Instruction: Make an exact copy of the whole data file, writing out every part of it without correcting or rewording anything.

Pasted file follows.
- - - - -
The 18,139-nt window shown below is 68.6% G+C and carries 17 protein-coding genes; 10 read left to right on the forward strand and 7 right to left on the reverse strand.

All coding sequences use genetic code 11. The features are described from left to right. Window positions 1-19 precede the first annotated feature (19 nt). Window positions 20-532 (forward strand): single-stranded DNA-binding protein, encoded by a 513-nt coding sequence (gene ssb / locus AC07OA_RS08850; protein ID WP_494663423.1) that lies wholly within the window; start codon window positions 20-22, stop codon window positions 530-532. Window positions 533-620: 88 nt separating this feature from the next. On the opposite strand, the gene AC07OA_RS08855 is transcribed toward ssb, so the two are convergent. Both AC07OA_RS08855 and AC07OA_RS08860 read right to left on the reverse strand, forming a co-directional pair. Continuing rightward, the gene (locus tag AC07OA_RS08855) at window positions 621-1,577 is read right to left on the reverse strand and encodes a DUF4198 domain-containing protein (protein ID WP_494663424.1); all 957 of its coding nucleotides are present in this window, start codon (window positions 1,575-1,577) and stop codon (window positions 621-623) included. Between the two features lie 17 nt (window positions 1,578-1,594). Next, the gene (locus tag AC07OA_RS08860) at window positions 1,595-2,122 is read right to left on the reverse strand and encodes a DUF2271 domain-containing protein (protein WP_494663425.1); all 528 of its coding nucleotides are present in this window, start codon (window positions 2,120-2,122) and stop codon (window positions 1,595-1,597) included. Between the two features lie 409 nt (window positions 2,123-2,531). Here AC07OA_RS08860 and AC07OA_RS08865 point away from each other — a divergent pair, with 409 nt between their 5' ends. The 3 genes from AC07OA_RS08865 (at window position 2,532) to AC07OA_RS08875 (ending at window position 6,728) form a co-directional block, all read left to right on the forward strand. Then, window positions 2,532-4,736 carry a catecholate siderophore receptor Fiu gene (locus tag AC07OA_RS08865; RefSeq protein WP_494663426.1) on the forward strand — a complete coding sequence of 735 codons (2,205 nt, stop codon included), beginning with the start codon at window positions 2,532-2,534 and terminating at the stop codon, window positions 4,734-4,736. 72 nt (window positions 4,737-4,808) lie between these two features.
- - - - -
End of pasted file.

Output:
The 18,139-nt window shown below is 68.6% G+C and carries 17 protein-coding genes; 10 read left to right on the forward strand and 7 right to left on the reverse strand.

All coding sequences use genetic code 11. The features are described from left to right. Window positions 1-19 precede the first annotated feature (19 nt). Window positions 20-532 (forward strand): single-stranded DNA-binding protein, encoded by a 513-nt coding sequence (gene ssb / locus AC07OA_RS08850; protein ID WP_494663423.1) that lies wholly within the window; start codon window positions 20-22, stop codon window positions 530-532. Window positions 533-620: 88 nt separating this feature from the next. On the opposite strand, the gene AC07OA_RS08855 is transcribed toward ssb, so the two are convergent. Both AC07OA_RS08855 and AC07OA_RS08860 read right to left on the reverse strand, forming a co-directional pair. Continuing rightward, the gene (locus tag AC07OA_RS08855) at window positions 621-1,577 is read right to left on the reverse strand and encodes a DUF4198 domain-containing protein (protein ID WP_494663424.1); all 957 of its coding nucleotides are present in this window, start codon (window positions 1,575-1,577) and stop codon (window positions 621-623) included. Between the two features lie 17 nt (window positions 1,578-1,594). Next, the gene (locus tag AC07OA_RS08860) at window positions 1,595-2,122 is read right to left on the reverse strand and encodes a DUF2271 domain-containing protein (protein WP_494663425.1); all 528 of its coding nucleotides are present in this window, start codon (window positions 2,120-2,122) and stop codon (window positions 1,595-1,597) included. Between the two features lie 409 nt (window positions 2,123-2,531). Here AC07OA_RS08860 and AC07OA_RS08865 point away from each other — a divergent pair, with 409 nt between their 5' ends. The 3 genes from AC07OA_RS08865 (at window position 2,532) to AC07OA_RS08875 (ending at window position 6,728) form a co-directional block, all read left to right on the forward strand. Then, window positions 2,532-4,736 carry a catecholate siderophore receptor Fiu gene (locus tag AC07OA_RS08865; RefSeq protein WP_494663426.1) on the forward strand — a complete coding sequence of 735 codons (2,205 nt, stop codon included), beginning with the start codon at window positions 2,532-2,534 and terminating at the stop codon, window positions 4,734-4,736. 72 nt (window positions 4,737-4,808) lie between these two features.